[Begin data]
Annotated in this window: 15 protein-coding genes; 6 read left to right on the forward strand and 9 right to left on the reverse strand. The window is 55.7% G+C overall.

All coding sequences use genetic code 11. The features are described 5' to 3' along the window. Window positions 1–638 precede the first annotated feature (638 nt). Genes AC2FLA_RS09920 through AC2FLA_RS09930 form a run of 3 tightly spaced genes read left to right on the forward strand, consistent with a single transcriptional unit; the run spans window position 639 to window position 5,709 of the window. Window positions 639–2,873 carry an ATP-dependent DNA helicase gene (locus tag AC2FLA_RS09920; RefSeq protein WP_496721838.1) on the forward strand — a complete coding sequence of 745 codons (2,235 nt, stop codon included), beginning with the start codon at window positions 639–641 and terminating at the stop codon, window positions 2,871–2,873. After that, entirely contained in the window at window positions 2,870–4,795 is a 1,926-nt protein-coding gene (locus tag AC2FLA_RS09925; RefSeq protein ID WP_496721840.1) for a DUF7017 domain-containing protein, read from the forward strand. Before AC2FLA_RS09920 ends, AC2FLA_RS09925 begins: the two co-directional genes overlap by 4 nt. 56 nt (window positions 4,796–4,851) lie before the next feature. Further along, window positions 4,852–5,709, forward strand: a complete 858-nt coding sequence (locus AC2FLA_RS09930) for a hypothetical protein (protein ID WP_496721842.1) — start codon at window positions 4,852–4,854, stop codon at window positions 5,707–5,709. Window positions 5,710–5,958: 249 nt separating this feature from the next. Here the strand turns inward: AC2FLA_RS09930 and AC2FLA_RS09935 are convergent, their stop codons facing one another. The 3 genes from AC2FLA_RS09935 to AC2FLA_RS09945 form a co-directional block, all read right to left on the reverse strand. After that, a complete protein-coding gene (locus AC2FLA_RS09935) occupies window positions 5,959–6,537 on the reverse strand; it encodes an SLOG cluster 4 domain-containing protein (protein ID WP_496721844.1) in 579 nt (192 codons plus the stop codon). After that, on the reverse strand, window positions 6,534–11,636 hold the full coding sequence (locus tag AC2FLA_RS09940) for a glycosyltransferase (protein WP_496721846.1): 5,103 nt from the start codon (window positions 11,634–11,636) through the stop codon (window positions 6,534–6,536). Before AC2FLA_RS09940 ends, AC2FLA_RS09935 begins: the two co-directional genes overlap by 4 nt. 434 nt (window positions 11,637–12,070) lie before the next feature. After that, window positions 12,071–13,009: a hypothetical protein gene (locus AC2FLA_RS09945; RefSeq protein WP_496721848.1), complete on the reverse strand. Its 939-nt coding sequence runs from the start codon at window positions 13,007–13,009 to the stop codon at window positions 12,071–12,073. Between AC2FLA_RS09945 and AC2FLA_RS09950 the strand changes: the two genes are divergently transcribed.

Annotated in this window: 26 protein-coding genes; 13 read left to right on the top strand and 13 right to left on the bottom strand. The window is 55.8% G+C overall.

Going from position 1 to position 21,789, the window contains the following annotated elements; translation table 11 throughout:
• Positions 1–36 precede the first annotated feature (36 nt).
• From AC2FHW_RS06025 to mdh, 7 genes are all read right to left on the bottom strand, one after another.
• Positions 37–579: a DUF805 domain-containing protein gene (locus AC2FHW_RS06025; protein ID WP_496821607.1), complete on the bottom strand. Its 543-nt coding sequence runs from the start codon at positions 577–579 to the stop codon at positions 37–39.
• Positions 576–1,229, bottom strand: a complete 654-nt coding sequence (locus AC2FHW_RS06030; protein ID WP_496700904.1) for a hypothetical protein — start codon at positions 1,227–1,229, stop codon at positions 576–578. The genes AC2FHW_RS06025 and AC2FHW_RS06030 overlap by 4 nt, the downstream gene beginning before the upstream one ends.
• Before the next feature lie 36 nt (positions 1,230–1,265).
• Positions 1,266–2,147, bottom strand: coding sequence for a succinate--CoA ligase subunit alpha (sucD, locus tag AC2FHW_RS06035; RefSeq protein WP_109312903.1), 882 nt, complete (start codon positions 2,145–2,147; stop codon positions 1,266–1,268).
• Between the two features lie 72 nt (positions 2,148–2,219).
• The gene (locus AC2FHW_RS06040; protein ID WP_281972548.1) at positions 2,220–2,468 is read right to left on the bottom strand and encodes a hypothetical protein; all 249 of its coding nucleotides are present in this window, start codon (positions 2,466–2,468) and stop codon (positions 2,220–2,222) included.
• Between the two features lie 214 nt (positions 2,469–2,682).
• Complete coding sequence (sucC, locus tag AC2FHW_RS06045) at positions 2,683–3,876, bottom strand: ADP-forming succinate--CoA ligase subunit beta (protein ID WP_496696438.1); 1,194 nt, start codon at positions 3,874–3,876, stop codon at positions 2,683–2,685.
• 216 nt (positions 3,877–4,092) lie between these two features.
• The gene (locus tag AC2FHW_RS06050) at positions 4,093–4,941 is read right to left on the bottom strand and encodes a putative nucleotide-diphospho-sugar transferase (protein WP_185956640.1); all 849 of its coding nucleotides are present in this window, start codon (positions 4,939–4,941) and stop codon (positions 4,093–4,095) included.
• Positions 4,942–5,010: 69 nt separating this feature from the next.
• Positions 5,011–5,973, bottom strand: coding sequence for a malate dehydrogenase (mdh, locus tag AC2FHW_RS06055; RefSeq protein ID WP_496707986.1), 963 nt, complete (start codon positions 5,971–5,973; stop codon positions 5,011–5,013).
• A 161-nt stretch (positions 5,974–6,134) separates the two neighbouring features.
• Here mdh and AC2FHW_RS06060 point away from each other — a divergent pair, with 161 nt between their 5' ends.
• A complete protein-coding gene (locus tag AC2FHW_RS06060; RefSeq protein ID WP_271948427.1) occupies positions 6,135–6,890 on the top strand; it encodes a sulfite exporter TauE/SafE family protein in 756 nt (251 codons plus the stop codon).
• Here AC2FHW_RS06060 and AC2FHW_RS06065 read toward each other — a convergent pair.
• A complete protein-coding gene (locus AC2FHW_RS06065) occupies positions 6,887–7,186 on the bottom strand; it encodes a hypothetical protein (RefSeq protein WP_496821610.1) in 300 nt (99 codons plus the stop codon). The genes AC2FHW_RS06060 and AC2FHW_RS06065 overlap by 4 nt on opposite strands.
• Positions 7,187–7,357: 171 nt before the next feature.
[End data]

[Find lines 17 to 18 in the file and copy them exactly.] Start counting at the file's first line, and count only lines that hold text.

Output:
• Positions 4,942–5,010: 69 nt separating this feature from the next.
• Positions 5,011–5,973, bottom strand: coding sequence for a malate dehydrogenase (mdh, locus tag AC2FHW_RS06055; RefSeq protein ID WP_496707986.1), 963 nt, complete (start codon positions 5,971–5,973; stop codon positions 5,011–5,013).